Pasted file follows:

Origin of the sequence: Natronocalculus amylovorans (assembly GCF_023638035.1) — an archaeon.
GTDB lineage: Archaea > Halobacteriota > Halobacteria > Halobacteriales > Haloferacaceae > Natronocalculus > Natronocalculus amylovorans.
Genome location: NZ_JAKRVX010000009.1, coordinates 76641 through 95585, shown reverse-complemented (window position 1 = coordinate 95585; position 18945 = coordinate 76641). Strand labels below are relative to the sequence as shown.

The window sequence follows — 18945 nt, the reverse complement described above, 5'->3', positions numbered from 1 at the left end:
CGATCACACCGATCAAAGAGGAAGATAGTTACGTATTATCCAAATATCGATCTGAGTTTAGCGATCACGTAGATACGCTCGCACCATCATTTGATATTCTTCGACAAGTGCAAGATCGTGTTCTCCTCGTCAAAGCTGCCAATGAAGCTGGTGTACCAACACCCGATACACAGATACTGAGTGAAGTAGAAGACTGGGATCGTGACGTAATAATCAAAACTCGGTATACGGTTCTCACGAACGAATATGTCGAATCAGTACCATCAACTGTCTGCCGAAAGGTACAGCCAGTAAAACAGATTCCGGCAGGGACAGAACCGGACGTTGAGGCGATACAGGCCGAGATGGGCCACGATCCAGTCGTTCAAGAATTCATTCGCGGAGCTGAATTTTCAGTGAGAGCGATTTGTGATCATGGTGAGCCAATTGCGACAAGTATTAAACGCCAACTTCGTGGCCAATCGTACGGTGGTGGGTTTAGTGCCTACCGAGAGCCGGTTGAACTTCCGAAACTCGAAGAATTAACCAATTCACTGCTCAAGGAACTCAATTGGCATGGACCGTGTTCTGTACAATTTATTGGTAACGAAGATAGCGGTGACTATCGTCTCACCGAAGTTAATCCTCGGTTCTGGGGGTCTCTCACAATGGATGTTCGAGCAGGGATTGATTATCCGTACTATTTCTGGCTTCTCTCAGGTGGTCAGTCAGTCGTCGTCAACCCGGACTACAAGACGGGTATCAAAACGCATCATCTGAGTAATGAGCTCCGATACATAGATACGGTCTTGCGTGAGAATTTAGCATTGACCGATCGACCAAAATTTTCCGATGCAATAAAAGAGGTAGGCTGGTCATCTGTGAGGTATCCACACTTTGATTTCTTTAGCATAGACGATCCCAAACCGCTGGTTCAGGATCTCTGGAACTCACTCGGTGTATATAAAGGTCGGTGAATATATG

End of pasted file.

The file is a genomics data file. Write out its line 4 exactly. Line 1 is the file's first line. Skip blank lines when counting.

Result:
The window sequence follows — 18945 nt, the reverse complement described above, 5'->3', positions numbered from 1 at the left end: